fbpx

Sales success is about more than what you say on the phone

Sales success is about more than what you say on the phone

When was the last time you lost a deal? Did you see it coming? Are you still trying to unpack how and why you lost it? It sucks when you lose a sale, particularly if it was a project that you were really in to. However, losing deals is all part and parcel of running a business and anyone who says they have a 100% close rate is lying. It’s almost impossible to win every deal, every time. Even large companies with big sales teams will lose deals. So what can you do to make yourself more successful.

Taking one step backwards for a moment, in order to be successful in sales and close more deals, you naturally need more leads. That comes down to your marketing, your branding and how well known you are, which is an entirely other conversation. So let’s assume you’ve got that sorted and you have a steady stream of leads coming through.

Depending on what you sell, how much it is and who you sell it to, will somewhat determine how your sales process works and how long it is. For some businesses a deal can be one and lost very quickly, for others it can take months for a deal to go through. However one big problem I’ve seen often is a basic lack of a sales process, or a complacency that if the client really wants to work with me, then they will. Sure, sometimes that might be the case, but often it isn’t.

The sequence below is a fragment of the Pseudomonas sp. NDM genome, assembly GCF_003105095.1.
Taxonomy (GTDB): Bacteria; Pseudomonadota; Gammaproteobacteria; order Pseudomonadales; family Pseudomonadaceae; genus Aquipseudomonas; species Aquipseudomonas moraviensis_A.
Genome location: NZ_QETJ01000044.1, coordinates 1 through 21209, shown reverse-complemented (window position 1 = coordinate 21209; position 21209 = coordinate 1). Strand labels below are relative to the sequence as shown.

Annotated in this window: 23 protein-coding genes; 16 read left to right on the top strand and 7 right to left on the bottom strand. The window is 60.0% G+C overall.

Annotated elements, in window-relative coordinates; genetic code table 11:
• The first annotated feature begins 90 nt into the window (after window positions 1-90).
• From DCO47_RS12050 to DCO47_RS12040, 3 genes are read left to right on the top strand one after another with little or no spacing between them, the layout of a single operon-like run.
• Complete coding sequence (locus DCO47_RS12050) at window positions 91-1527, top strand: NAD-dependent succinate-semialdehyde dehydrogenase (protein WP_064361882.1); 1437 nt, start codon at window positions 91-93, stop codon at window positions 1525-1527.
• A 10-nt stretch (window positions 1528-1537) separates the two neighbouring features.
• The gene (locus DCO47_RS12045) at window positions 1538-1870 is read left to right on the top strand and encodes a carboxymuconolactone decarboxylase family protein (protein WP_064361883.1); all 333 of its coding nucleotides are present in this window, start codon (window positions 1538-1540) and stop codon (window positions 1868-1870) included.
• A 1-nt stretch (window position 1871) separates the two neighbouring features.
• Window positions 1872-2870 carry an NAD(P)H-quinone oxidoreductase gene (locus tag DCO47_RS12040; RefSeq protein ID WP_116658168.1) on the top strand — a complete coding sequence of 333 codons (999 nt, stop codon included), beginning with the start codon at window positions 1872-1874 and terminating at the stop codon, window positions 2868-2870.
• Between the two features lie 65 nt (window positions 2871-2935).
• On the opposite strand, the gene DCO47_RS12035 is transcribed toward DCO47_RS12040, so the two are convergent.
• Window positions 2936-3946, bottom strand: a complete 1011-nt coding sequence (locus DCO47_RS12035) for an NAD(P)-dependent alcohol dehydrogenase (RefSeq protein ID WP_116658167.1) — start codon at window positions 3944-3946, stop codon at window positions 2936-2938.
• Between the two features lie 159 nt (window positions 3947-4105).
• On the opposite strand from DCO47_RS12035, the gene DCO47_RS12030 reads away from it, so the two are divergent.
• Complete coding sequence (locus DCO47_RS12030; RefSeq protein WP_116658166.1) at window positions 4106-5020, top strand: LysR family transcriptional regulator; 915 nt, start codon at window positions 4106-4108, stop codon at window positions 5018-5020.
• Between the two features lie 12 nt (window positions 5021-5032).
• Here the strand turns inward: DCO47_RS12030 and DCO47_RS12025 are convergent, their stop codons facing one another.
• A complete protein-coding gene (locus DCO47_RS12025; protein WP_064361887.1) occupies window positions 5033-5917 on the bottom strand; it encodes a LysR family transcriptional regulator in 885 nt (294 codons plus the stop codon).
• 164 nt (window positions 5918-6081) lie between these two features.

I used to hate sales, I found it hard, I found it uncomfortable, I hated being asked questions and I didn’t like pushing people. Sales can be scary, sometimes people can be very difficult to handle, sometimes they’re unwilling to answer questions and sometimes all they care about is the price. Sometimes it’s much easier just to send out a quote via email and leave it to the fates to decide whether you’re successful or not. As tempting as this is, it just isn’t going to work. 

The big shift for me in my relationship with sales is when I realised that sales is just about helping people. Sure you have your own agenda, you want to make more money, but ultimately your job is to help someone else find a solution that is right for them. When you sell a number of different products and services you try and pin certain things on the people you’re dealing with, which in some cases make work well, but other times you might be trying to fit a square peg in a round hole.